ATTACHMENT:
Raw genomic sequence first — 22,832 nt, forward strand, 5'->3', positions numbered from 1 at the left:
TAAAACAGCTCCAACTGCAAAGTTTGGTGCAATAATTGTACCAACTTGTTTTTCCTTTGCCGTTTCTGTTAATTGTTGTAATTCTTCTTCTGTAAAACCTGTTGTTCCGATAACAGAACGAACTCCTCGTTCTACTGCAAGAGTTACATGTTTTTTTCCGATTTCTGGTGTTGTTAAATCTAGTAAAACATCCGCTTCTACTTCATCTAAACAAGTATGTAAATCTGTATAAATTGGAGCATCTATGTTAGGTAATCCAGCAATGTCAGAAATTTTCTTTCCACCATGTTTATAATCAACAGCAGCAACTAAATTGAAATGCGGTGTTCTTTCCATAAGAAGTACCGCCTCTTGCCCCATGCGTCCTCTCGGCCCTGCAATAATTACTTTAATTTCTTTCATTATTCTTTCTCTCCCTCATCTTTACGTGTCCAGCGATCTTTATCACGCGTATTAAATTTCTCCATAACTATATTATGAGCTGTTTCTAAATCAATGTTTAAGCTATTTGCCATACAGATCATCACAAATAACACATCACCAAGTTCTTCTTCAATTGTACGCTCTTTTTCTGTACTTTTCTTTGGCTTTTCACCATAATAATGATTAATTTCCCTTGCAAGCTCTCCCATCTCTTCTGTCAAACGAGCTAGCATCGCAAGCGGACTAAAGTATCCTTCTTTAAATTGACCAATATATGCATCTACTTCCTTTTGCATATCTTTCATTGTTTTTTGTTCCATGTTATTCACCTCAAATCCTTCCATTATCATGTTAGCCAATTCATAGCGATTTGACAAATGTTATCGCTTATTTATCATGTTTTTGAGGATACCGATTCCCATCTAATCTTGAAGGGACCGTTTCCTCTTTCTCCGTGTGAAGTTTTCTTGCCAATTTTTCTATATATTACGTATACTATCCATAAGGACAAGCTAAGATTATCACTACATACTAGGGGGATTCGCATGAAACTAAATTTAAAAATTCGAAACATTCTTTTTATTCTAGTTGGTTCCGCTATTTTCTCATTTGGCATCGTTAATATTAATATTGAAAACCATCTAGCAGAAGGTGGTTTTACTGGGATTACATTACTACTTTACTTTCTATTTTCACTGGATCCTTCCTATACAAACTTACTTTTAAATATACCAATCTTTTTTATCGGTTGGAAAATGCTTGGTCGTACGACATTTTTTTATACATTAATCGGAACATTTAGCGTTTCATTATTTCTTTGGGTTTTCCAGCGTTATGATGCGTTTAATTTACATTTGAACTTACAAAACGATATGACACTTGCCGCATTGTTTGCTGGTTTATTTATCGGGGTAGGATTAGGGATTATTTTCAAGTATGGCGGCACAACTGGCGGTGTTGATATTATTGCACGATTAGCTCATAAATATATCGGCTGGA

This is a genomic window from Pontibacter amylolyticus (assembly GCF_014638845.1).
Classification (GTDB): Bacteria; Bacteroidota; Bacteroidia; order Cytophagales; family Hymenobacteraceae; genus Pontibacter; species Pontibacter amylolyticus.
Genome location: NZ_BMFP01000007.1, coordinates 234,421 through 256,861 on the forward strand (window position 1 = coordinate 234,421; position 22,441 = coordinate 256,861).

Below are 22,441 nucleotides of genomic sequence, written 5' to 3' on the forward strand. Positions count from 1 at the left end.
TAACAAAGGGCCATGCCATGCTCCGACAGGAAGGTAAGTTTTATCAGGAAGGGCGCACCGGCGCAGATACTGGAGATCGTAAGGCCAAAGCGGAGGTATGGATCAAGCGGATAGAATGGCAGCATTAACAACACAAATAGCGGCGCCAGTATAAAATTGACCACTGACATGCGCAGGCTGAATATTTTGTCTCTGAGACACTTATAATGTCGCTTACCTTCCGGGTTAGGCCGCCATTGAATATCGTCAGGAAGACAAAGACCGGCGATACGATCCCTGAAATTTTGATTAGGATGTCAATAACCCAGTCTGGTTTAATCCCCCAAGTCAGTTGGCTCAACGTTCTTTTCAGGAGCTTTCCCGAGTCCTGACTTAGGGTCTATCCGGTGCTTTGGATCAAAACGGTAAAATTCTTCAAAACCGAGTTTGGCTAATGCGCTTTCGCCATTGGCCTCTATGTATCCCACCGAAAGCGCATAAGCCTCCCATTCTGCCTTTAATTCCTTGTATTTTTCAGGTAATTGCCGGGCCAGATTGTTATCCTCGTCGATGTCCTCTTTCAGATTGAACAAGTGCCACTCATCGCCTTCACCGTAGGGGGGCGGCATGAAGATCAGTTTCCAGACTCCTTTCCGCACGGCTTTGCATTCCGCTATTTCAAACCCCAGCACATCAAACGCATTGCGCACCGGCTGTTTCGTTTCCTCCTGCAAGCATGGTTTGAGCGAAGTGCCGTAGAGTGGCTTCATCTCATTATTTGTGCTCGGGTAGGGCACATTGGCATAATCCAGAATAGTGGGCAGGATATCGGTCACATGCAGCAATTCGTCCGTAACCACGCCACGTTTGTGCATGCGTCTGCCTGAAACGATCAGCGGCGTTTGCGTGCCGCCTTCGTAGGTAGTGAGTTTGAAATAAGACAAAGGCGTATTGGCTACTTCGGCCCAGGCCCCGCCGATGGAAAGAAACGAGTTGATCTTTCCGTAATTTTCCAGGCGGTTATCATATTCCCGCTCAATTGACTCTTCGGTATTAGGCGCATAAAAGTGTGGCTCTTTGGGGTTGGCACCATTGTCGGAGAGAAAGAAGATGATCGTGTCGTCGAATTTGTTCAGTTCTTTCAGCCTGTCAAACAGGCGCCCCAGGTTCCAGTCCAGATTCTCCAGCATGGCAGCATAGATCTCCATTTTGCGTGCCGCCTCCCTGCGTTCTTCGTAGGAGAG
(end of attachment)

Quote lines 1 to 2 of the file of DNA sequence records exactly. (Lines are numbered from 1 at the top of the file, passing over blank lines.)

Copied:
Raw genomic sequence first — 22,832 nt, forward strand, 5'->3', positions numbered from 1 at the left:
TAAAACAGCTCCAACTGCAAAGTTTGGTGCAATAATTGTACCAACTTGTTTTTCCTTTGCCGTTTCTGTTAATTGTTGTAATTCTTCTTCTGTAAAACCTGTTGTTCCGATAACAGAACGAACTCCTCGTTCTACTGCAAGAGTTACATGTTTTTTTCCGATTTCTGGTGTTGTTAAATCTAGTAAAACATCCGCTTCTACTTCATCTAAACAAGTATGTAAATCTGTATAAATTGGAGCATCTATGTTAGGTAATCCAGCAATGTCAGAAATTTTCTTTCCACCATGTTTATAATCAACAGCAGCAACTAAATTGAAATGCGGTGTTCTTTCCATAAGAAGTACCGCCTCTTGCCCCATGCGTCCTCTCGGCCCTGCAATAATTACTTTAATTTCTTTCATTATTCTTTCTCTCCCTCATCTTTACGTGTCCAGCGATCTTTATCACGCGTATTAAATTTCTCCATAACTATATTATGAGCTGTTTCTAAATCAATGTTTAAGCTATTTGCCATACAGATCATCACAAATAACACATCACCAAGTTCTTCTTCAATTGTACGCTCTTTTTCTGTACTTTTCTTTGGCTTTTCACCATAATAATGATTAATTTCCCTTGCAAGCTCTCCCATCTCTTCTGTCAAACGAGCTAGCATCGCAAGCGGACTAAAGTATCCTTCTTTAAATTGACCAATATATGCATCTACTTCCTTTTGCATATCTTTCATTGTTTTTTGTTCCATGTTATTCACCTCAAATCCTTCCATTATCATGTTAGCCAATTCATAGCGATTTGACAAATGTTATCGCTTATTTATCATGTTTTTGAGGATACCGATTCCCATCTAATCTTGAAGGGACCGTTTCCTCTTTCTCCGTGTGAAGTTTTCTTGCCAATTTTTCTATATATTACGTATACTATCCATAAGGACAAGCTAAGATTATCACTACATACTAGGGGGATTCGCATGAAACTAAATTTAAAAATTCGAAACATTCTTTTTATTCTAGTTGGTTCCGCTATTTTCTCATTTGGCATCGTTAATATTAATATTGAAAACCATCTAGCAGAAGGTGGTTTTACTGGGATTACATTACTACTTTACTTTCTATTTTCACTGGATCCTTCCTATACAAACTTACTTTTAAATATACCAATCTTTTTTATCGGTTGGAAAATGCTTGGTCGTACGACATTTTTTTATACATTAATCGGAACATTTAGCGTTTCATTATTTCTTTGGGTTTTCCAGCGTTATGATGCGTTTAATTTACATTTGAACTTACAAAACGATATGACACTTGCCGCATTGTTTGCTGGTTTATTTATCGGGGTAGGATTAGGGATTATTTTCAAGTATGGCGGCACAACTGGCGGTGTTGATATTATTGCACGATTAGCTCATAAATATATCGGCTGGA